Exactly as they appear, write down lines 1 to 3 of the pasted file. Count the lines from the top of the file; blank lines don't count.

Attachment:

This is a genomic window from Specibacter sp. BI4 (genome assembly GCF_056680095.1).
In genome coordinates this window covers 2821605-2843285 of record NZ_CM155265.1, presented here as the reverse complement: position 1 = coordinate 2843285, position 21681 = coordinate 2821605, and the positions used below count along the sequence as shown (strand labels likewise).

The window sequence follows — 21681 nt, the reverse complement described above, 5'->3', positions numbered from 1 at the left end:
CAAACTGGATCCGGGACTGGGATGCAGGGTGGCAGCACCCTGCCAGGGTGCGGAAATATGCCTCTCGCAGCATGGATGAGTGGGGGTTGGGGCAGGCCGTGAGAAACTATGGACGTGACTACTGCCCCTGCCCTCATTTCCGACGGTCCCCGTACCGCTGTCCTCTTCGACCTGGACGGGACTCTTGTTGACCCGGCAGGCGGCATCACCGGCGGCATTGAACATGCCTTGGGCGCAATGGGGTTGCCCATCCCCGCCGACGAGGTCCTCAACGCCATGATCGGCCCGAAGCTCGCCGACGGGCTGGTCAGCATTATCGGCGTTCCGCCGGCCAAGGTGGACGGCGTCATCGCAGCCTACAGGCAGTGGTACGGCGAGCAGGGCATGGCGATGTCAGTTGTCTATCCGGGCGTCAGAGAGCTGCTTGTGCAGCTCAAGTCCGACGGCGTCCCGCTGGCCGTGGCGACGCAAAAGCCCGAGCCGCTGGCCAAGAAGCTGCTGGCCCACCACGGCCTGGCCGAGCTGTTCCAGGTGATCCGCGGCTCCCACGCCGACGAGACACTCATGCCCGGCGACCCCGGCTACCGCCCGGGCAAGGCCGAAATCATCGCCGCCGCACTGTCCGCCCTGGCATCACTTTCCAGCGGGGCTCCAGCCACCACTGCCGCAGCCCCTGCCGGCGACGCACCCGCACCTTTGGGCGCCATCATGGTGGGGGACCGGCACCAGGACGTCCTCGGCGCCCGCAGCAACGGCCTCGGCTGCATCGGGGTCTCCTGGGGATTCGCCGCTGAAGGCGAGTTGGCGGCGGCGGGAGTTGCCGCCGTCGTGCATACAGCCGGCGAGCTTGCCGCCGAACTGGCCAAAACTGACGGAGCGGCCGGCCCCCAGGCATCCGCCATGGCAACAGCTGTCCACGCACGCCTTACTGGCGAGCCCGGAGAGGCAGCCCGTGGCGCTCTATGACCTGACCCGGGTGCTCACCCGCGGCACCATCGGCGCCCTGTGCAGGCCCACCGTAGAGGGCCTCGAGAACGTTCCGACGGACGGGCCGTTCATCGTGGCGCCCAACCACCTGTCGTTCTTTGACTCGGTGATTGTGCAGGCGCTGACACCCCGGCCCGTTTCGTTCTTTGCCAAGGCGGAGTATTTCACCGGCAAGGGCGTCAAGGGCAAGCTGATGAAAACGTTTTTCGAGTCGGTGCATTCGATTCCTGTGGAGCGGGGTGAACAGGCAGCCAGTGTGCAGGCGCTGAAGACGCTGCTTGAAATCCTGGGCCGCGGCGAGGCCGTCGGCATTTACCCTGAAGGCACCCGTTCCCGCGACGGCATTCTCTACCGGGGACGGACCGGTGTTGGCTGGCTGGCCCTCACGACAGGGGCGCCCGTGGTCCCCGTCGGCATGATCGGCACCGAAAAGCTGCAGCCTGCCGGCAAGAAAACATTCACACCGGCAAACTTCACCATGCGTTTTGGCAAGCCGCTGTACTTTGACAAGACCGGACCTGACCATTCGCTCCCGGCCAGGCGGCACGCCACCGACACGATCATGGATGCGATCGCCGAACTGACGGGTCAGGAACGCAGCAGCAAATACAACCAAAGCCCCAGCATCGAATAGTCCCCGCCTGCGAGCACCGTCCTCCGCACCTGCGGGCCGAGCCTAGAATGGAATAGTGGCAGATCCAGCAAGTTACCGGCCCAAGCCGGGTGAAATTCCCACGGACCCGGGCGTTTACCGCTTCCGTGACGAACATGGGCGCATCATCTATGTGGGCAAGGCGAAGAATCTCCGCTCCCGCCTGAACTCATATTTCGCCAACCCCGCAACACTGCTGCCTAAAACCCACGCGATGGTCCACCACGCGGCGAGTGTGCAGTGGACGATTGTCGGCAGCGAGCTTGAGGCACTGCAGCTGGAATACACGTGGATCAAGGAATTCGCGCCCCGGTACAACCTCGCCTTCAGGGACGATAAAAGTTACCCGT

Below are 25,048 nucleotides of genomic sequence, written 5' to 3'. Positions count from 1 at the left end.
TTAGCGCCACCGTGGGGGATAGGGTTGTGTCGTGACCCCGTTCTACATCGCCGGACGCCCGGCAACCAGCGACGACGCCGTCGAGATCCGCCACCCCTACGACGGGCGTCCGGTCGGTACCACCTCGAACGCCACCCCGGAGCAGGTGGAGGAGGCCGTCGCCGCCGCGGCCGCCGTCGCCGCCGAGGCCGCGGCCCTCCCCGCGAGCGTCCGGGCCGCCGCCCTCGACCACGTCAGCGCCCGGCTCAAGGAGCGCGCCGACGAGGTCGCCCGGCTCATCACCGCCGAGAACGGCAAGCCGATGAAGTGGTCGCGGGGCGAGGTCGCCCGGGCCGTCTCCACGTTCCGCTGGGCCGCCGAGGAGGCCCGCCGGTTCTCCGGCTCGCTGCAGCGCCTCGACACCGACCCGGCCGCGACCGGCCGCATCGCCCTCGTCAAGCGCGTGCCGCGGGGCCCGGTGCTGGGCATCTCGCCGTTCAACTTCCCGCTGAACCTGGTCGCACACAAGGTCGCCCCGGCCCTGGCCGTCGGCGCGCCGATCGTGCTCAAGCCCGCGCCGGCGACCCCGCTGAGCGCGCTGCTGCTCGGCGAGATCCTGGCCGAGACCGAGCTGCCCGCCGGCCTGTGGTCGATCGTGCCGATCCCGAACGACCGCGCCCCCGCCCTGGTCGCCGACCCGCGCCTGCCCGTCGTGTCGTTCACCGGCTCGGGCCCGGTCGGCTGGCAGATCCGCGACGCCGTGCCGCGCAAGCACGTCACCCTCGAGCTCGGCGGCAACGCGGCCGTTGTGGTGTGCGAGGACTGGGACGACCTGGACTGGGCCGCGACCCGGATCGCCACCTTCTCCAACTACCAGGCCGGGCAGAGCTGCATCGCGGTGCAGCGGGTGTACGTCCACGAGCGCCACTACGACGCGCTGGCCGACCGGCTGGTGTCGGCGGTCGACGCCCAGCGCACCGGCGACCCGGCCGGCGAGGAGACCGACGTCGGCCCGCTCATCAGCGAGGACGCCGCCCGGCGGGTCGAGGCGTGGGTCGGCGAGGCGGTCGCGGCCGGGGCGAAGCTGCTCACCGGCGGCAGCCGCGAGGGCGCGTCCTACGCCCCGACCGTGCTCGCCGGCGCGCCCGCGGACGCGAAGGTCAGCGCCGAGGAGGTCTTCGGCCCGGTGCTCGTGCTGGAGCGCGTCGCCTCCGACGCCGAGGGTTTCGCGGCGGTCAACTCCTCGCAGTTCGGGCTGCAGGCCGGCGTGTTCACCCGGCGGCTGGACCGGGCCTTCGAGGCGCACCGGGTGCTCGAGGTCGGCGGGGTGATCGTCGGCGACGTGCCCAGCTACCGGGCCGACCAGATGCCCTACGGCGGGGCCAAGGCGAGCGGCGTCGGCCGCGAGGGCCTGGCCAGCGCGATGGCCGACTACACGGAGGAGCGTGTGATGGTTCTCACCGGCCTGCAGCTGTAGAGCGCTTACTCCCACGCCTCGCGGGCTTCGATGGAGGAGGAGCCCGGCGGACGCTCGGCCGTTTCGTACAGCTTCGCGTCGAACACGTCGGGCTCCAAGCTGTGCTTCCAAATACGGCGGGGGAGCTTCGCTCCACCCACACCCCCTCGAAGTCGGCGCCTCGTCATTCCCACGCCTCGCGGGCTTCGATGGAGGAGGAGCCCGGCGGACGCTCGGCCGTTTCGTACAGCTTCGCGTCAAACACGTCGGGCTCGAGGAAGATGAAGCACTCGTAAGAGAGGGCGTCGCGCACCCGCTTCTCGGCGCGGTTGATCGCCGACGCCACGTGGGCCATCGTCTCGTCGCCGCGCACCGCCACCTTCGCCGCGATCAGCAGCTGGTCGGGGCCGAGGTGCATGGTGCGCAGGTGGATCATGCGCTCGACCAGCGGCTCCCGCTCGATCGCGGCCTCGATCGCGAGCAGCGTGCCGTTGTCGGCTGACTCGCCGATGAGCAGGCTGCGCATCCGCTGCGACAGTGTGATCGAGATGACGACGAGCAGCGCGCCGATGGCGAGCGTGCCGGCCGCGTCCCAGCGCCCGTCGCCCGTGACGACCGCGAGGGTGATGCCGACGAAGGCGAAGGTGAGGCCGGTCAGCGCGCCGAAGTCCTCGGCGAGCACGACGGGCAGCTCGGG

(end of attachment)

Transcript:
This is a genomic window from Specibacter sp. BI4 (genome assembly GCF_056680095.1).
In genome coordinates this window covers 2821605-2843285 of record NZ_CM155265.1, presented here as the reverse complement: position 1 = coordinate 2843285, position 21681 = coordinate 2821605, and the positions used below count along the sequence as shown (strand labels likewise).

The window sequence follows — 21681 nt, the reverse complement described above, 5'->3', positions numbered from 1 at the left end: